Clarinetist Bud Leeds was in fine companyand good spiritsfor the South County Jazz Club's first concert of the 2017-2018 season on Monday, November 20.
His quartet included multi-instrumentalist Bob MacInnis, Bob Leary on banjo, rhythm guitar and occasional vocals, and piano marvel Bobby van Deusen. (Leeds could have named the band Three Bobs and a Bud.)
Together, they delved deeply into ragtime, Louis Armstrong fare and other classic jazz staples.The free-and-easy repertoire included Struttin' With Some Barbecue," cornetist Wild Bill Davison's theme song I Never New," Do You Know What It Means to Miss New Orleans?," Waiting for the Robert E. Lee," Bix Beiderbecke's Singin' the Blues," Scott Joplin's Rose Leaf Blues" and Back Home in Indiana,"among others.
Van Deusen, a master of the ragtime and stride piano styles, reached a few decades ahead from his usual repertoire to include That's All, and Somewhere Over the Rainbow" (by request), along with a stunning solo take on the ballad Laura." The Pensacola resident was a fixture in New Orleans for many years, working with Pete Fountain, Al Hirt, The Dukes of Dixieland and on the Delta Queen riverboat. Leary worked with him on that latter gig.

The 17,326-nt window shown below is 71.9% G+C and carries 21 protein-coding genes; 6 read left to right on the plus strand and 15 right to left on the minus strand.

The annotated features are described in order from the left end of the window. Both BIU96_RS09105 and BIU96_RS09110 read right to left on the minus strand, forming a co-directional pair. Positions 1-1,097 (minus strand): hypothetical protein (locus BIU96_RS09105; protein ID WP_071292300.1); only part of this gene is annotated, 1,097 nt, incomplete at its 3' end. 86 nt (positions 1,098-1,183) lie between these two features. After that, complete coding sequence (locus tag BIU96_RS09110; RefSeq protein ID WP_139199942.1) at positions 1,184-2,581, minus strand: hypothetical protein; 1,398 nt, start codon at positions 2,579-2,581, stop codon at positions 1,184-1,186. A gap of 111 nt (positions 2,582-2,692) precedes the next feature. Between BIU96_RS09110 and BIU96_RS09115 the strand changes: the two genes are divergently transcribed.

MacInnis was featured primarily on cornet but he also doubled with Leeds on clarinet on several tunes. The clear concert highlight was their twin-clarinet take on a medley that segued from My Mother's Eyes" to the poignant Sidney Bechet classic Si Tu Vois Ma Mere" (If You See My Mother).
Leary's fine vocal takes on I Can't Give You Anything But Love" and Do You Know What It Means to Miss New Orleans?" were a stark contrast with the corny tunes that he seems to sneak into all his performances, whether or not he's leading the band.
This time Leary included 1947's Huggin' and Chalkin'" and his exaggerated falsetto take on The Ink Spots pop hit I Don't Need to Set the World on Fire." They lose their humorous impact the second or third time you've heard him. For me, this was number four.
The matinee concert was held at the Unitarian Universalist Congregation of Venice.
This story appears courtesy of Ken Franckling's Jazz Notes.
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